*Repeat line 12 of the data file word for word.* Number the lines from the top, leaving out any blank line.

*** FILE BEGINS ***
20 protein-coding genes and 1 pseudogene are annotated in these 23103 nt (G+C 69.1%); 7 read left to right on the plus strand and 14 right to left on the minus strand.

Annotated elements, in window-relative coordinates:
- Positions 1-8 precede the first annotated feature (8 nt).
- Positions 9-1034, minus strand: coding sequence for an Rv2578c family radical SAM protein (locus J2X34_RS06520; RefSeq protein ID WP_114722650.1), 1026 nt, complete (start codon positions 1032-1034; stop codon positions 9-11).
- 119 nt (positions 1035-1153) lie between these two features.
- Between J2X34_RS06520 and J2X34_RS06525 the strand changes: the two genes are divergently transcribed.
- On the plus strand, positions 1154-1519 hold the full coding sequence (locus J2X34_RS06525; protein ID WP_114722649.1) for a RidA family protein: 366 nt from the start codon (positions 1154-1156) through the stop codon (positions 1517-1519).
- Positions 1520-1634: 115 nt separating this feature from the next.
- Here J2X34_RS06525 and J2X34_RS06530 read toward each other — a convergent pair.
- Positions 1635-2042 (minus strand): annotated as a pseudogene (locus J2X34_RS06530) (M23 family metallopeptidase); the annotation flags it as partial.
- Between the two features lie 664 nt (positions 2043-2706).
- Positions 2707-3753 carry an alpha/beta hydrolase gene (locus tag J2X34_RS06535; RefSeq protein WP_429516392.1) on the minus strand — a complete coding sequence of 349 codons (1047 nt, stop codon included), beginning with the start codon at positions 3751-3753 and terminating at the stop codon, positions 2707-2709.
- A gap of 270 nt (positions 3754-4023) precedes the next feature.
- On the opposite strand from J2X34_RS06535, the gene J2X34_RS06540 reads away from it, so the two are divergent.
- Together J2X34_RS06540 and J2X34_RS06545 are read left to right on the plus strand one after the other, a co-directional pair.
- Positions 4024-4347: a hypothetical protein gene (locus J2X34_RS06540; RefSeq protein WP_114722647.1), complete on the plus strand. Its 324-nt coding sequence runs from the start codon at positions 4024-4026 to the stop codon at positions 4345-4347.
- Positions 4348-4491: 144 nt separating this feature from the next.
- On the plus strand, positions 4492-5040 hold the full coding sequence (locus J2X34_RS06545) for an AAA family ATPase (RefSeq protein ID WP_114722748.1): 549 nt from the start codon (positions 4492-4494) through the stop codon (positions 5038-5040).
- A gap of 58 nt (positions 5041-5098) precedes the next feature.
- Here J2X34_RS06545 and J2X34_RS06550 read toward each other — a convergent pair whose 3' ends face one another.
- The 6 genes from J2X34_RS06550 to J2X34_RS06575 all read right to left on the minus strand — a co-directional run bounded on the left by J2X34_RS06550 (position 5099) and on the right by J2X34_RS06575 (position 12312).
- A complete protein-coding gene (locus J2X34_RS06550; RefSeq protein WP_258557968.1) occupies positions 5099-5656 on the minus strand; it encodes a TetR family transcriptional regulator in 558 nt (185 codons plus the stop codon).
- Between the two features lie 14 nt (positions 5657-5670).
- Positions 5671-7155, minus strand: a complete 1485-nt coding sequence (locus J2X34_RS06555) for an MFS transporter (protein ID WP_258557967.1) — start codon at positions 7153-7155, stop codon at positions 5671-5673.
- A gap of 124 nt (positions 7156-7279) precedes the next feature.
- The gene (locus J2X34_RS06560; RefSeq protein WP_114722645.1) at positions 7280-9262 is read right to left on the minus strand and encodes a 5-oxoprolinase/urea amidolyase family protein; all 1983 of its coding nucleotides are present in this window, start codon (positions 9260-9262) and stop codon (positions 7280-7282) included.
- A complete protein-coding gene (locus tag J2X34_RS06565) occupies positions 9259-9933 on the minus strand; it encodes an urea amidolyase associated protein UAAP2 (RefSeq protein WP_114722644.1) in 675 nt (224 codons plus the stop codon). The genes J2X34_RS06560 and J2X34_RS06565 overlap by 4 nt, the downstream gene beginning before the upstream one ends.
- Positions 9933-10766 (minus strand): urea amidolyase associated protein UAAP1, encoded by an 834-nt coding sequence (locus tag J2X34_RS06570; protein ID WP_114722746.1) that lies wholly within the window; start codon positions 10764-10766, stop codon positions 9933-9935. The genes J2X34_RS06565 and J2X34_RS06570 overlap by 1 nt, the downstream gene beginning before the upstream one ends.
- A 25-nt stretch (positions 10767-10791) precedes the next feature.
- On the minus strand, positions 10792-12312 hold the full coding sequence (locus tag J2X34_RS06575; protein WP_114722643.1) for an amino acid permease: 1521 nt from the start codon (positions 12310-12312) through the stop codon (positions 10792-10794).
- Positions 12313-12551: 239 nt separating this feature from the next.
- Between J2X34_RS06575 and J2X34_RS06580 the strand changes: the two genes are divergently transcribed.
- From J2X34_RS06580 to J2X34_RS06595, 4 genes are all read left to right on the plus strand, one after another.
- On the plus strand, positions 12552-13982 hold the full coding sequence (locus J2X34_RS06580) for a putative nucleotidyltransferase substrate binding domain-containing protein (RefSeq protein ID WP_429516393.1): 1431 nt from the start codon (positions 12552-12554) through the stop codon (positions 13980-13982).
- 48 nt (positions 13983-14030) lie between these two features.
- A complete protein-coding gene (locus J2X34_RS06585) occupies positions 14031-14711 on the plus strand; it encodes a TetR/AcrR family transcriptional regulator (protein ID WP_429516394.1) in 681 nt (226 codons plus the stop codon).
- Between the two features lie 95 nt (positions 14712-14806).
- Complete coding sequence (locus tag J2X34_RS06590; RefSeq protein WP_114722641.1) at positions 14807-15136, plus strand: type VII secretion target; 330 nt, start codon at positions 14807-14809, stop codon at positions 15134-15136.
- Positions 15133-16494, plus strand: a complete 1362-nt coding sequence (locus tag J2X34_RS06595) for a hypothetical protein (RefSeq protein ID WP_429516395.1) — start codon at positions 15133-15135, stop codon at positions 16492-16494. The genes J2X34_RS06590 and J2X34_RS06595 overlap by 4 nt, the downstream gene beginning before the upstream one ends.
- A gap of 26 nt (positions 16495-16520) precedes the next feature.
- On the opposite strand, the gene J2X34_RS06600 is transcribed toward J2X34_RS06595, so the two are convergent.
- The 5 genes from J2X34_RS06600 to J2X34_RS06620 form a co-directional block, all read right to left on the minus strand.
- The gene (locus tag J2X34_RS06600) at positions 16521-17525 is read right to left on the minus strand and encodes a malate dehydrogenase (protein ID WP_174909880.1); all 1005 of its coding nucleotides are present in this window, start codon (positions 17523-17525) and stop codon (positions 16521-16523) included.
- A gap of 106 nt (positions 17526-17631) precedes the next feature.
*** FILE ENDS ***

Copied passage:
- Positions 2707-3753 carry an alpha/beta hydrolase gene (locus tag J2X34_RS06535; RefSeq protein WP_429516392.1) on the minus strand — a complete coding sequence of 349 codons (1047 nt, stop codon included), beginning with the start codon at positions 3751-3753 and terminating at the stop codon, positions 2707-2709.